Physicists have developed a new technique that uses electrical voltages to control the electron spin on a chip. The newly-developed method provides protection from spin decay, meaning that the contained information can be maintained and transmitted over comparatively large distances, as has been demonstrated by a team from the University of Basel’s Department of Physics and the Swiss Nanoscience Institute. The results have been published in Physical Review X.

For several years, researchers have been trying to use the spin of an electron to store and transmit information. The spin of each electron is always coupled...

Im Focus: The proton precisely weighted

What is the mass of a proton? Scientists from Germany and Japan successfully did an important step towards the most exact knowledge of this fundamental constant. By means of precision measurements on a single proton, they could improve the precision by a factor of three and also correct the existing value.

To determine the mass of a single proton still more accurate – a group of physicists led by Klaus Blaum and Sven Sturm of the Max Planck Institute for Nuclear...

Im Focus: On the way to a biological alternative

A bacterial enzyme enables reactions that open up alternatives to key industrial chemical processes

The research team of Prof. Dr. Oliver Einsle at the University of Freiburg's Institute of Biochemistry has long been exploring the functioning of nitrogenase....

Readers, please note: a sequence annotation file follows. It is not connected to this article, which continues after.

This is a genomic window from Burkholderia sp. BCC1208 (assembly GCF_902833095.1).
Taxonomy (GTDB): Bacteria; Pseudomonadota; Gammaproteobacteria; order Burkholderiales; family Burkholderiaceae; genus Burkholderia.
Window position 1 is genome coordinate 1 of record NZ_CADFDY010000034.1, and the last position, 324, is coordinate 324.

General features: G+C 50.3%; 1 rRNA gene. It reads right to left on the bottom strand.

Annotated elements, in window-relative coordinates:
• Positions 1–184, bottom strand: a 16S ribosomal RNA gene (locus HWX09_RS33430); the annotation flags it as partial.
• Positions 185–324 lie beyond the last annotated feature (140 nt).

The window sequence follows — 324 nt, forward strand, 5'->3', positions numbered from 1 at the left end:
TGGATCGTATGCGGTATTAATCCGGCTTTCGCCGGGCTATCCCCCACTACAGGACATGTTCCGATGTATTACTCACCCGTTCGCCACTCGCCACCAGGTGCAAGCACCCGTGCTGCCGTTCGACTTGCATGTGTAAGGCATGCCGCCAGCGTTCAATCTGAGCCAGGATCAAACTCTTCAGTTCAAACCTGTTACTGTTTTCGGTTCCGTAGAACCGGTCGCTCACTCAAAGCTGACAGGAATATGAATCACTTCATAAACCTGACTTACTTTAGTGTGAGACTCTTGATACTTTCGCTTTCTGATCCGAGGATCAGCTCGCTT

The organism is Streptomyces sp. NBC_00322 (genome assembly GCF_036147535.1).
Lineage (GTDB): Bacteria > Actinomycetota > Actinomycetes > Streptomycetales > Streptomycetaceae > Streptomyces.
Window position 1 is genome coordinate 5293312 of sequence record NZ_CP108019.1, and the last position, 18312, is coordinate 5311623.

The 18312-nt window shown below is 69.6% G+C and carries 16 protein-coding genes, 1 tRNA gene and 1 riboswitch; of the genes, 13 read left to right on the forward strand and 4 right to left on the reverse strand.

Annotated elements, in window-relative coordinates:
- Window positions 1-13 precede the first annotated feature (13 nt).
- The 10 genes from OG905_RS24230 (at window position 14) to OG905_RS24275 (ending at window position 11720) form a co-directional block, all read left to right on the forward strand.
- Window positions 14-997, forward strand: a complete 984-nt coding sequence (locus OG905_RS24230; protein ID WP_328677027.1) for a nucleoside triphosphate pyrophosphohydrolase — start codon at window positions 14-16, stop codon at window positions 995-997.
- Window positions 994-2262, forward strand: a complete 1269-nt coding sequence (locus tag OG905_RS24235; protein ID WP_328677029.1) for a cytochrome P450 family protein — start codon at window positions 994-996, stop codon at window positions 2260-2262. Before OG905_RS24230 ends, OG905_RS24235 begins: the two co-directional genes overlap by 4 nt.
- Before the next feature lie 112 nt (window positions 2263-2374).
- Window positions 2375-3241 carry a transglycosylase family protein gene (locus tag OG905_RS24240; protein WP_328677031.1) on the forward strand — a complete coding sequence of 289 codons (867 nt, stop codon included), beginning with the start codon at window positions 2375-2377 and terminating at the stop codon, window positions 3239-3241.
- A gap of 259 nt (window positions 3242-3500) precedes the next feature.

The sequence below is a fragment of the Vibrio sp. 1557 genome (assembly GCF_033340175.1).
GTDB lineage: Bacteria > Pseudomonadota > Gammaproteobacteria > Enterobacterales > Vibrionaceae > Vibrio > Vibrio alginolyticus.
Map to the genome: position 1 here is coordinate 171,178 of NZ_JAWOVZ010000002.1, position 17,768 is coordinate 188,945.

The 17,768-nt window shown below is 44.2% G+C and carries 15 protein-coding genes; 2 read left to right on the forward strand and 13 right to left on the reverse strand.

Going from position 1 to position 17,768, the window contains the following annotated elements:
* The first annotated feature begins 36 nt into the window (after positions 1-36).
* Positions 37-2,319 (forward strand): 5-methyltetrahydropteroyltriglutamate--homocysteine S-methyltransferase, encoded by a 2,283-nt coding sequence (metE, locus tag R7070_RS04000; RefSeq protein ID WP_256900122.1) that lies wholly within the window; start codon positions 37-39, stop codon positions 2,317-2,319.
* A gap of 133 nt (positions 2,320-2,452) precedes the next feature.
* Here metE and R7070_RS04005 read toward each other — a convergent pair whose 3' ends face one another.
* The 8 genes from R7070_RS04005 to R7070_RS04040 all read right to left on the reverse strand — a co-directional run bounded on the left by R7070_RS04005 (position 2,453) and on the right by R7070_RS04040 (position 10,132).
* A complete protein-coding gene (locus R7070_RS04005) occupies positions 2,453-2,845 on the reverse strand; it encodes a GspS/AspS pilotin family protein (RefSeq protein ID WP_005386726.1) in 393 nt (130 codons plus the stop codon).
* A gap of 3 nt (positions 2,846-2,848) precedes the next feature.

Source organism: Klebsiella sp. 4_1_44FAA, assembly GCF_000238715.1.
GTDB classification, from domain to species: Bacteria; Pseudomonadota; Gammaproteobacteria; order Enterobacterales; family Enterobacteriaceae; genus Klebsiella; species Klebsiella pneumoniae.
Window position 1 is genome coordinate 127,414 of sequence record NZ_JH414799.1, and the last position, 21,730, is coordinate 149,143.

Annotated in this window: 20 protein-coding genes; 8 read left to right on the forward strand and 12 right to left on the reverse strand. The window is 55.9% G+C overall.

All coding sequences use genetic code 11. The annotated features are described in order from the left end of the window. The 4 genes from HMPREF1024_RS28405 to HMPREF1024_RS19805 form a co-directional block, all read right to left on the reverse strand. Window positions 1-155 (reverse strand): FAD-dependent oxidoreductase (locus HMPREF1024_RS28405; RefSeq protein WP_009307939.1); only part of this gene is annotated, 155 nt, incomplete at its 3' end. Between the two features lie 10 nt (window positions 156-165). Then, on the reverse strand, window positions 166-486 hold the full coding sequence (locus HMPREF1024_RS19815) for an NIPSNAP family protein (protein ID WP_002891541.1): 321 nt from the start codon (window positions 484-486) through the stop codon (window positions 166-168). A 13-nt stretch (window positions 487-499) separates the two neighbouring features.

Im Focus: The 1 trillion tonne iceberg

Larsen C Ice Shelf rift finally breaks through

A one trillion tonne iceberg - one of the biggest ever recorded -- has calved away from the Larsen C Ice Shelf in Antarctica, after a rift in the ice,...

All Focus news of the innovation-report >>>

Anzeige

Anzeige

Event News

Closing the Sustainability Circle: Protection of Food with Biobased Materials

21.07.2017 | Event News

»We are bringing Additive Manufacturing to SMEs«

19.07.2017 | Event News

The technology with a feel for feelings

12.07.2017 | Event News

 
Latest News

Ultrathin device harvests electricity from human motion

24.07.2017 | Power and Electrical Engineering

Scientists announce the quest for high-index materials

24.07.2017 | Materials Sciences

ADIR Project: Lasers Recover Valuable Materials

24.07.2017 | Materials Sciences

VideoLinks
B2B-VideoLinks
More VideoLinks >>>